Having a potentially life-threatening disease like cancer often leads people to examine their lives and look for meaning. In fact, this search for meaning may be the aspect of cancer that most often has a positive influence on life. The fear of death that affects most people when they are diagnosed with cancer, often leads us to think about what we leave behind and what we would like to do with the time we have left.
Tapping into your spirituality may be restorative because having a sense of life’s meaning beyond yourself can help improve your quality of life and strengthen your spirit. If prayer has helped you deal with other troubles, it may be comforting now and help you feel less alone.
You may find new meaning in your life after treatment by:
- Turning or returning to faith, religion, spirituality
- Helping others directly
- Making changes in your personal priorities
- Savoring the joy and beauty of each moment
Reactions to cancer vary widely and are shaped in part by a person’s background and family. Even very well-adjusted people have moments of bitterness and doubt. The randomness of cancer can lead to questioning the fairness of the universe and asking, “Why me?” The chance of dying before an expected time can be especially upsetting for those diagnosed at a younger age.
If you believe in a supreme being who controls the daily affairs of humans, the question, “Why me?” is often directed at your God. What did I do to deserve cancer? It is comforting to feel you have some control over this frightening development. Thus many people look back in their lives for some sin or bad deed that could merit cancer as a punishment. Although some clergy also take this view, most religions view God as loving and forgiving. It is hard to believe that a good, all-powerful God would make only “bad people” sick. Think of the kind and good people who die of cancer daily, and the evil ones who live a long and healthy span of years. It may be helpful to discuss your questions with a member of the clergy whom you trust. Cancer centers or larger hospital often have chaplains of different faiths who have experience in helping people who are questioning their beliefs. Many people come to regard cancer as a challenge to live, and to live in a healthier, more conscious way.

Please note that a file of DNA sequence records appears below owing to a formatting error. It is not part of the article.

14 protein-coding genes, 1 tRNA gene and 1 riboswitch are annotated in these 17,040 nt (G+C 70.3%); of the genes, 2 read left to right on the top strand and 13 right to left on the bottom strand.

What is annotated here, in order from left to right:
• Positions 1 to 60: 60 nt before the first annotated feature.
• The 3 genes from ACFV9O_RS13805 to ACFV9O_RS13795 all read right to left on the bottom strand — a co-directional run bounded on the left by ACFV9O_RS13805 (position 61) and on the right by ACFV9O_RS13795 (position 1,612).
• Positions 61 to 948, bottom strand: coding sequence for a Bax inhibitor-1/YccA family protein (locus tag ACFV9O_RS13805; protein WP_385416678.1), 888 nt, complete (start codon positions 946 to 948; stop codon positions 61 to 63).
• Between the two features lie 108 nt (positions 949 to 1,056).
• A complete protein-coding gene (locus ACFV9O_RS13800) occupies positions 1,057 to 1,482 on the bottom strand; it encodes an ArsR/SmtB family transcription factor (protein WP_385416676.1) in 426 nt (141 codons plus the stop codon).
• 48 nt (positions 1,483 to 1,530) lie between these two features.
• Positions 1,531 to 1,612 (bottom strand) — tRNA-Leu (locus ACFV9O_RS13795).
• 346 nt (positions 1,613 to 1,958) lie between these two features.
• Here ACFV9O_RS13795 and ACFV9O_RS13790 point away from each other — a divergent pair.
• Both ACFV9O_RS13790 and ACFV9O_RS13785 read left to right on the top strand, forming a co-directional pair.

Another way people look for meaning in their lives is to try to make a difference in the world, on whatever scale. Some choose to work with an organization that helps people with cancer or their families. Others might decide to participate in a research study (a clinical trial). Like everything else on this journey, there is no one right answer to the search for meaning after cancer treatment. Each quest is unique, and each person’s conclusions are valid.
We reach our own conclusions about why cancer came into our lives. Many seek to learn from the experience, viewing cancer as a second chance, or an opportunity to reexamine old patterns and make changes.